A degree of good will

Just read an interesting story about tuition reimbursement policies in the Workforce Management newsletter. The author says that tuition reimbursement plans have generally survived budget cuts, but that companies are increasingly looking to measure their efficiency. Clearly, a tuition reimbursement plan promotes employee loyalty while the employee is in school, but are companies able to hold on to these employees when they graduate?

To me it makes sense for a company to seek a commitment from an employee when they underwrite their education in a meaningful way, but at the same point, the company should be looking to use that person's knowledge. If not, the advanced degree is not useful to the company, wasting the company's financial investment, as well as the benefit of the employee's good will and ambition, both at ready for the company's use.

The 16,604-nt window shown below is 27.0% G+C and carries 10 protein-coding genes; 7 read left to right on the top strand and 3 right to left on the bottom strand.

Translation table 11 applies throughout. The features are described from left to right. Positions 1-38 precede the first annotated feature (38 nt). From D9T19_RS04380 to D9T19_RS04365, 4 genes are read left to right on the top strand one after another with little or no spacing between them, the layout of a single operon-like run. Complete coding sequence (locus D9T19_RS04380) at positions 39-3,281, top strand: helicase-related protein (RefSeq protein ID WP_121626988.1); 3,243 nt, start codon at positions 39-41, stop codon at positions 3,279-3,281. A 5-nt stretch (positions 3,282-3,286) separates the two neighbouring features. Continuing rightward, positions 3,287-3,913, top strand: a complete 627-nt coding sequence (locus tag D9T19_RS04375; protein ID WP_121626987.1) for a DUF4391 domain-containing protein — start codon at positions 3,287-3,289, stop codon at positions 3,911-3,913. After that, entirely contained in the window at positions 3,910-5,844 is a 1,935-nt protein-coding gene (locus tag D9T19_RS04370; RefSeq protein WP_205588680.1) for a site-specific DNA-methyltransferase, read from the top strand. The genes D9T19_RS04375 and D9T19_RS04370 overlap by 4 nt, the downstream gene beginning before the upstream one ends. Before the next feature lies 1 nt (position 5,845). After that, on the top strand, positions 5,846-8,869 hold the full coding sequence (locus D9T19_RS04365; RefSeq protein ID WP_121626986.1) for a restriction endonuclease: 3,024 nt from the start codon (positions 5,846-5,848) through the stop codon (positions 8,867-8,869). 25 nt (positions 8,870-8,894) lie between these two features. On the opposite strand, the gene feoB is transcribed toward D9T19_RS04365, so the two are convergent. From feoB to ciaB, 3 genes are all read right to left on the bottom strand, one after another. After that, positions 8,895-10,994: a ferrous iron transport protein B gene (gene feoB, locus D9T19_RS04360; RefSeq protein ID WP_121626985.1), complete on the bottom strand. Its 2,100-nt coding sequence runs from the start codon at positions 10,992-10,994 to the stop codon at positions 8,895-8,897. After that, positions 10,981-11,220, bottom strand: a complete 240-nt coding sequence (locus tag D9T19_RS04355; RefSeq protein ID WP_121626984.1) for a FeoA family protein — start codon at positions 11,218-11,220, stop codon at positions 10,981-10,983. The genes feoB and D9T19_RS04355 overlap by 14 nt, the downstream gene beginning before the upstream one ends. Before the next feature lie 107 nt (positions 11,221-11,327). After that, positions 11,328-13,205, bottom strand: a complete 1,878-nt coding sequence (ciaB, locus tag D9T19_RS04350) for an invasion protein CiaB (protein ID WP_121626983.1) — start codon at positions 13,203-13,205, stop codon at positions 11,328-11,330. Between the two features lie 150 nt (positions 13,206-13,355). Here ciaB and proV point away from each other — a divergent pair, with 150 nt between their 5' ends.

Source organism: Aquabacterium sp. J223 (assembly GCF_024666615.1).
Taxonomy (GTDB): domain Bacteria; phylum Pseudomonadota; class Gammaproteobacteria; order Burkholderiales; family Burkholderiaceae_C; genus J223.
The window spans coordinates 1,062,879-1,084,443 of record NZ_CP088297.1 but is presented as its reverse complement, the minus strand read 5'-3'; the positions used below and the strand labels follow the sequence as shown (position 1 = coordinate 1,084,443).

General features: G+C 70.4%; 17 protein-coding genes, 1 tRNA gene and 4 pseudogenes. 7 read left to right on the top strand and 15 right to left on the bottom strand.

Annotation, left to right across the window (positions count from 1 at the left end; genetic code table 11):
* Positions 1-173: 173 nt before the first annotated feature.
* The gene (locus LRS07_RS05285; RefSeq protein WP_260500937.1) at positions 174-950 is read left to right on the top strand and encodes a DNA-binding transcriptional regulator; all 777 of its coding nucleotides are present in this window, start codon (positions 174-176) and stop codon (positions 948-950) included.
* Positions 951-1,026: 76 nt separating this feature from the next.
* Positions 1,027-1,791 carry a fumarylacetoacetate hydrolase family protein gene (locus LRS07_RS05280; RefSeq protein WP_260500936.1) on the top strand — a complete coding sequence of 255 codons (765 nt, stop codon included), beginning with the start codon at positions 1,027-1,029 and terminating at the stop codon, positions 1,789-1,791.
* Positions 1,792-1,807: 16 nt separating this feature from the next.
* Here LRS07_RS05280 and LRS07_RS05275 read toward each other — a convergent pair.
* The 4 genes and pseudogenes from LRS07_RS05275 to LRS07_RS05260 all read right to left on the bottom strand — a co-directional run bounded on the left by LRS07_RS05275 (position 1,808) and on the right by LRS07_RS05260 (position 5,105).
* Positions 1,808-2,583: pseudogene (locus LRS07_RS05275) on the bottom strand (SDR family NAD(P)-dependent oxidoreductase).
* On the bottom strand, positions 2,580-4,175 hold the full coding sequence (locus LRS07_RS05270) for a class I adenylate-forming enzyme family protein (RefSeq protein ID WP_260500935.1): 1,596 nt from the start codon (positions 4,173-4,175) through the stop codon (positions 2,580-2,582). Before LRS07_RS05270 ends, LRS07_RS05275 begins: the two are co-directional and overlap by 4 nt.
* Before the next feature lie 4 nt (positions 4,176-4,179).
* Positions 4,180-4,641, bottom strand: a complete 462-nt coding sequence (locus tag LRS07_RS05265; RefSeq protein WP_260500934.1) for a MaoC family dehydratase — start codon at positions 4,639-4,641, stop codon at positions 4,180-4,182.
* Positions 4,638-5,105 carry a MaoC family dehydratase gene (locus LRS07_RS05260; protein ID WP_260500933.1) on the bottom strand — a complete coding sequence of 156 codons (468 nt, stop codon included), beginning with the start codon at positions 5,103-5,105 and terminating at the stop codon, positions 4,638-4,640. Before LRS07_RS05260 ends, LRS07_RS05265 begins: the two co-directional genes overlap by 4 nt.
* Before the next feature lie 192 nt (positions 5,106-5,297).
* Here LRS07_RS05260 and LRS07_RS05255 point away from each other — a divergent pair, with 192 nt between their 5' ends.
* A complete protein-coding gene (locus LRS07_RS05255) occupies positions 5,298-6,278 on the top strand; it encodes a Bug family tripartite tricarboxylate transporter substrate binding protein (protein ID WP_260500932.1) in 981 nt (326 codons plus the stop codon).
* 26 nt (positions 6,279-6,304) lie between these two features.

Obviously, it is a waste to the employee as well, even if the employee doesn't contribute a cent. That's because the employee still invests considerable time to gain the degree. But, without the opportunity to use the degree, the knowledge may soon become irrelevant and dated and the employee's time investment in her career is squandered. If enough time goes by, the knowledge may not even be enough to help the employee land in a more appreciative company.